Staunton, July 12 – The way the Russian media covers crimes both reflects and exacerbates racism, Valera Ilinov says. When an ethnic Russian commits a crime, the media ignore his nationality; but when a non-Russian does, that becomes the focus of all media attention.
In a discussion about the way in which reporting on crime makes inter-ethnic relations in the Russian Federation worse, the editor of the Komi Daily says that what is important to remember is that “toxic masculinity does not have a nationality but it very much does have a gender” (komidaily.com/2023/07/11/migrant-iz-komi/).
Generally, the authorities and the media ignore the fact that crime is gender-based rather than ethnically based. Men form only 46 percent of the population of the Russian Federation, Ilinov points out; but they commit 84 percent of the crimes. Nonetheless, no one calls for expelling all males in the way some call for expelling this or that ethnic group.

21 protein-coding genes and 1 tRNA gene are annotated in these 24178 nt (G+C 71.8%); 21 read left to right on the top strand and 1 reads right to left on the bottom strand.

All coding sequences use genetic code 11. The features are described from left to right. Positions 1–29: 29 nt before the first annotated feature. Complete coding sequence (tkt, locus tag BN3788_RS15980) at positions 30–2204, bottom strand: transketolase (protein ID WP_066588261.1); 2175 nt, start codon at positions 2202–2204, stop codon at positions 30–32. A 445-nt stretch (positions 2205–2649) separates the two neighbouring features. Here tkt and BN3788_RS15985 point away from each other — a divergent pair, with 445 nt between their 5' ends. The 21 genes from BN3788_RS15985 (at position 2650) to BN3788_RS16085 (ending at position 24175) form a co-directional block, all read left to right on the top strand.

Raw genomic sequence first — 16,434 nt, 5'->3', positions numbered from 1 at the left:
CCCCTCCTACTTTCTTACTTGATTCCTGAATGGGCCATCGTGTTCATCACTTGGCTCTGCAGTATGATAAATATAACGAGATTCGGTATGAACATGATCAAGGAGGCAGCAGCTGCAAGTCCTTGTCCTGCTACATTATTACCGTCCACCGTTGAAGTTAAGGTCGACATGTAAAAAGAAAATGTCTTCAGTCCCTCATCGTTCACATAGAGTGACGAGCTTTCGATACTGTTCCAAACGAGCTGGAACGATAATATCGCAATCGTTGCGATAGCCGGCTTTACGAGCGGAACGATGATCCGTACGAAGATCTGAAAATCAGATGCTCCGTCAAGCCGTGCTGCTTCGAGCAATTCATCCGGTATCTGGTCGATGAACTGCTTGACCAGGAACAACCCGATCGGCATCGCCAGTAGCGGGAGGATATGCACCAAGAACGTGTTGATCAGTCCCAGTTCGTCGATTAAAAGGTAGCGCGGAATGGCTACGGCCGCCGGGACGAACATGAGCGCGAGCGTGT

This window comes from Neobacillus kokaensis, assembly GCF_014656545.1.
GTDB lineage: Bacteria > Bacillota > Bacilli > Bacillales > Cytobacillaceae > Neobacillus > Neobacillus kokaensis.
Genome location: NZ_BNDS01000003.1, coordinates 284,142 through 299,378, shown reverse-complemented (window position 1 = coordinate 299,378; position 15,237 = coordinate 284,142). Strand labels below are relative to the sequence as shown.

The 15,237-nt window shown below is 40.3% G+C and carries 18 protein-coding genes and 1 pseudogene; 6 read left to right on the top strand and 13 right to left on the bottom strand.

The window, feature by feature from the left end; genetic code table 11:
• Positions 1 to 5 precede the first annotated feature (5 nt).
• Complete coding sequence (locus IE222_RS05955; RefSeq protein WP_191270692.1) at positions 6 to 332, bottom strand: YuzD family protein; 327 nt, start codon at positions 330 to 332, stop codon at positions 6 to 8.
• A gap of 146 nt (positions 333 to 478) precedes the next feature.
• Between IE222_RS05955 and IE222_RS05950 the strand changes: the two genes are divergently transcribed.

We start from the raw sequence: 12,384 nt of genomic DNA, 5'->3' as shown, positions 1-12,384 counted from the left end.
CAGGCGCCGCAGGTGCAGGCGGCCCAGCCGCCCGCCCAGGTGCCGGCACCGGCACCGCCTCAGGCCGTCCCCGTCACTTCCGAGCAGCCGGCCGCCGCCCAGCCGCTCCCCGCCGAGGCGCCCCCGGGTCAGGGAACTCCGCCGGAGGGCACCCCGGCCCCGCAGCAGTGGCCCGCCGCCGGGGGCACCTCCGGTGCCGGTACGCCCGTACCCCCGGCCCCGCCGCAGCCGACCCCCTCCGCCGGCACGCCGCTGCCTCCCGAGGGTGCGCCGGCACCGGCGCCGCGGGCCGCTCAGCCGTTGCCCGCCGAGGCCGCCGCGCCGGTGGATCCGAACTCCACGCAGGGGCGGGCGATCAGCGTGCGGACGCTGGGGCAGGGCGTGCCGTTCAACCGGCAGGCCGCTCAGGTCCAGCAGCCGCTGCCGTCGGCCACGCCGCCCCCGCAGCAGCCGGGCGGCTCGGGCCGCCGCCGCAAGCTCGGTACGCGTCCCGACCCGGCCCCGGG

However, “even if all ‘migrants’ from Tajikistan or the Republic of Komi were expelled, this would hardly stop crime because the cause of criminality lies precisely in toxic masculinity which is characteristic of Russian men.” Gender-based violence, homophobia and other consequences of this disposition are even supported by the state.
Thus, “the authorities of the Russian Federation did not seek to adopt a law on violence in the home but with joy limited the rights of LGBT people” – and treat crime in the country as something that reflects its ethnic composition rather than what would be more accurate the division of Russian society into men and women.